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Garlic The Great

Garlic is a super food that provides a variety of incredible health benefits when consumed regularly. Garlic contains compounds that protect against cancer and heart disease and strengthen the immune system.

Garlic has antiviral, anti-inflammatory, antifungal, and antibacterial properties, so it may help to protect against contagious infections ranging from common colds and flus to more life-threatening illnesses. It may reduce the symptoms of arthritis and certain other chronic conditions.

New research suggests that garlic may help with weight control and reduce the risk of becoming obese. Cooking meat with garlic (in a marinade, for example) reduces the production of carcinogens when meat is subjected to high temperatures (as with grilling).

Garlic’s health benefits vary based on the type of garlic used and the way it is prepared. To get the most health benefits from garlic eat at least one clove of garlic per day (the University of Maryland Medical Center recommends two to four cloves per day for adults). Choose regular (small) garlic rather than elephant garlic. Elephant garlic is delicious, but it has a milder flavour because it’s lower in the health-promoting substances that give regular garlic its strong odor and flavor.

Mince or crush garlic rather than using it whole. Cutting and crushing cause garlic to release substances that form the health-promoting allicin compound. After mincing or crushing, let garlic sit for 5-10 minutes before using it so that allicin can be generated. Cook garlic as little as possible. Its health effects are most potent when raw, but are still strong when garlic is lightly cooked. Cooking garlic for more than 10 minutes or microwaving it eliminates many (though not all) of its health-protective effects.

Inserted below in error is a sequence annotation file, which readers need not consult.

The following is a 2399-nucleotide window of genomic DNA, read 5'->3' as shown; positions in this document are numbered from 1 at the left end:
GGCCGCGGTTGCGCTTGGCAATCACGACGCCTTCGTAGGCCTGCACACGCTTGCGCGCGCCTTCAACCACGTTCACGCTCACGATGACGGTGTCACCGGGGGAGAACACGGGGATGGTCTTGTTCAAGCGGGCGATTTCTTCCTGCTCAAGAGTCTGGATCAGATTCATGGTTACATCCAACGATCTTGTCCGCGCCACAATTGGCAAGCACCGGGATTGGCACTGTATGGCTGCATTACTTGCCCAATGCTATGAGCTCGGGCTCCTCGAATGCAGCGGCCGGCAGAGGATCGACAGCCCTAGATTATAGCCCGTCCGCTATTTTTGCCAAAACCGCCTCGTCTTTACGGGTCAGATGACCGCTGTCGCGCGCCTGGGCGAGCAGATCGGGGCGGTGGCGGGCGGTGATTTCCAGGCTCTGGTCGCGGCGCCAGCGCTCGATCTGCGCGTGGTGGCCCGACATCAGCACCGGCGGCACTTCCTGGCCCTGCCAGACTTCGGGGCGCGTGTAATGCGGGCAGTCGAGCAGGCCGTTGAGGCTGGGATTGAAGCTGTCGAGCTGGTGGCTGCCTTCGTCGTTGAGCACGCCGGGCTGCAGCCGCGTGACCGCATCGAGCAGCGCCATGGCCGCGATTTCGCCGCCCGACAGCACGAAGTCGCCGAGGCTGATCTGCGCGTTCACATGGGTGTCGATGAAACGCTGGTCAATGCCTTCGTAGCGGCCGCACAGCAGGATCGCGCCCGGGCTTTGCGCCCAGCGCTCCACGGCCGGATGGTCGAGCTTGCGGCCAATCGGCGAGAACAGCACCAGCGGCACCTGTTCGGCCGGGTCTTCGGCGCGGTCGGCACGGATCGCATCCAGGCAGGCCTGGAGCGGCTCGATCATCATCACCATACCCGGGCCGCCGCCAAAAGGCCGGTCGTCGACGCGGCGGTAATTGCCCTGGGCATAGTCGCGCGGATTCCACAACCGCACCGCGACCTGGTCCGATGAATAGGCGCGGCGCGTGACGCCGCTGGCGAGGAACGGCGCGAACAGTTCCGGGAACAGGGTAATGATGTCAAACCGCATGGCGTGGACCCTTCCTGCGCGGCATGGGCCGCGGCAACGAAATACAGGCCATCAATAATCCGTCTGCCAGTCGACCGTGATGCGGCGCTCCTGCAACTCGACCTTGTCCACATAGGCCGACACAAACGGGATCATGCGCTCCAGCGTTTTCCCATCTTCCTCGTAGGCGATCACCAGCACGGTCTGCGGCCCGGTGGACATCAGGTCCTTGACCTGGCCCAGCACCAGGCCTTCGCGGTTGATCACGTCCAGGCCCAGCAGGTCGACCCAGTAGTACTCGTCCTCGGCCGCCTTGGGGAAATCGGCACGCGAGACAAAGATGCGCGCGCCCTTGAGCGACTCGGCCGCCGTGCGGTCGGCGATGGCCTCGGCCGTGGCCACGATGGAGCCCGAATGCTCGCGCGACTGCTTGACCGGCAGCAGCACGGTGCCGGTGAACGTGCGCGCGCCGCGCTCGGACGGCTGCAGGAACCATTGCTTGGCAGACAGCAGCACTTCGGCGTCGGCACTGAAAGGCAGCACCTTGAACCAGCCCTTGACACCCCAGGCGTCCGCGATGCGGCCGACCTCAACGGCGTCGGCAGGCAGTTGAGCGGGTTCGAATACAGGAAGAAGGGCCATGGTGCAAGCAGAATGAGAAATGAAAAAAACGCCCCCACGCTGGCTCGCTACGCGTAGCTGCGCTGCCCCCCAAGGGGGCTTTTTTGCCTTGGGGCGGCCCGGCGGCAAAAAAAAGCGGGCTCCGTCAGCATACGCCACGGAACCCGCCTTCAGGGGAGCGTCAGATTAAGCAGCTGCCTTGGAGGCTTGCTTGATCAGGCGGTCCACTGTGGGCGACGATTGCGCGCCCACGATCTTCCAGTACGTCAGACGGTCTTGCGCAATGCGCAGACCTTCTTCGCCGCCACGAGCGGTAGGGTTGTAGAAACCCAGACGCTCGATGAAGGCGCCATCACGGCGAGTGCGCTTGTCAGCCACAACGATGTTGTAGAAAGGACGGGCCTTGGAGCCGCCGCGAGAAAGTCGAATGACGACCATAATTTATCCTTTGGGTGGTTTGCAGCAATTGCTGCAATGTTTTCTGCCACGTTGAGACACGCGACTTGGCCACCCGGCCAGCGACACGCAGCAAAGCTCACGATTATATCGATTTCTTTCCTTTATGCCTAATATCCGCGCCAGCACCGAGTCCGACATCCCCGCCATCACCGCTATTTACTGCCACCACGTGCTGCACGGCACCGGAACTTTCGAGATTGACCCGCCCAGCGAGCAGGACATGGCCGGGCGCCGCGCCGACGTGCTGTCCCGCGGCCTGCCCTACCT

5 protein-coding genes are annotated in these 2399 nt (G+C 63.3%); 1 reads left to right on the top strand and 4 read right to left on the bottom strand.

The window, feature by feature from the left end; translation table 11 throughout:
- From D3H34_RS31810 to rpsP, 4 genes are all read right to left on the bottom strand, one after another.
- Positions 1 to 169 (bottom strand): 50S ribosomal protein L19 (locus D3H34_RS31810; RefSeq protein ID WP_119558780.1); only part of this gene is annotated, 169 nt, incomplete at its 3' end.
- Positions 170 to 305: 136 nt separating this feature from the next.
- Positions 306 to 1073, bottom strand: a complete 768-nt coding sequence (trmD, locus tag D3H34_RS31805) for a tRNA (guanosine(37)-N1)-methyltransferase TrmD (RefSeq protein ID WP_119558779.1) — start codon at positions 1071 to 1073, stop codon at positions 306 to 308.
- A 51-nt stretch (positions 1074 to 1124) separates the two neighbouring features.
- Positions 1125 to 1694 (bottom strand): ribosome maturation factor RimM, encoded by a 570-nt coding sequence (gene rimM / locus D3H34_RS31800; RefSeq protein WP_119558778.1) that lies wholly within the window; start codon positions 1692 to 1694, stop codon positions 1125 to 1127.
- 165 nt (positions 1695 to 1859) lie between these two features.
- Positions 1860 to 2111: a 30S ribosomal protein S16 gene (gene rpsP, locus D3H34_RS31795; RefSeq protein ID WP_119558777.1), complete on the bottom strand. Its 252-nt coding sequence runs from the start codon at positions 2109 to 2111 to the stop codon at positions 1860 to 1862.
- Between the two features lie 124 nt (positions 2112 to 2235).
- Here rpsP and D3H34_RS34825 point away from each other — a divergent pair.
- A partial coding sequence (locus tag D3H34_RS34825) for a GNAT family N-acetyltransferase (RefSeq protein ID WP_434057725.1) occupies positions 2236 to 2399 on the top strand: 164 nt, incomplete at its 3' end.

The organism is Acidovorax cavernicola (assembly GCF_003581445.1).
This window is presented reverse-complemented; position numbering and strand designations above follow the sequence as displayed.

For maximum health benefits, add raw minced garlic to salad dressings and dips. If using garlic in a soup or stew that will be cooked for a long time, add it late in the cooking process to preserve its health-promoting effects.

Perry, L., Dr., “The Many Uses of Garlic,” University of Vermont Extension Department of Plant and Soil Science, n.d. http://perrysperennials.info/articles/garlicben.html
The George Mateljan Foundation, “Garlic” and “Preparing Garlic to Help Promote Health Benefits,” The World’s Healthiest Foods, 2012. http://www.whfoods.com/genpage.php?tname=foodspice&dbid=60, http://www.whfoods.com/genpage.php?tname=foodtip&dbid=22
University of Maryland Medical Center, “Garlic,” 2011. http://www.umm.edu/altmed/articles/garlic-000245.htm

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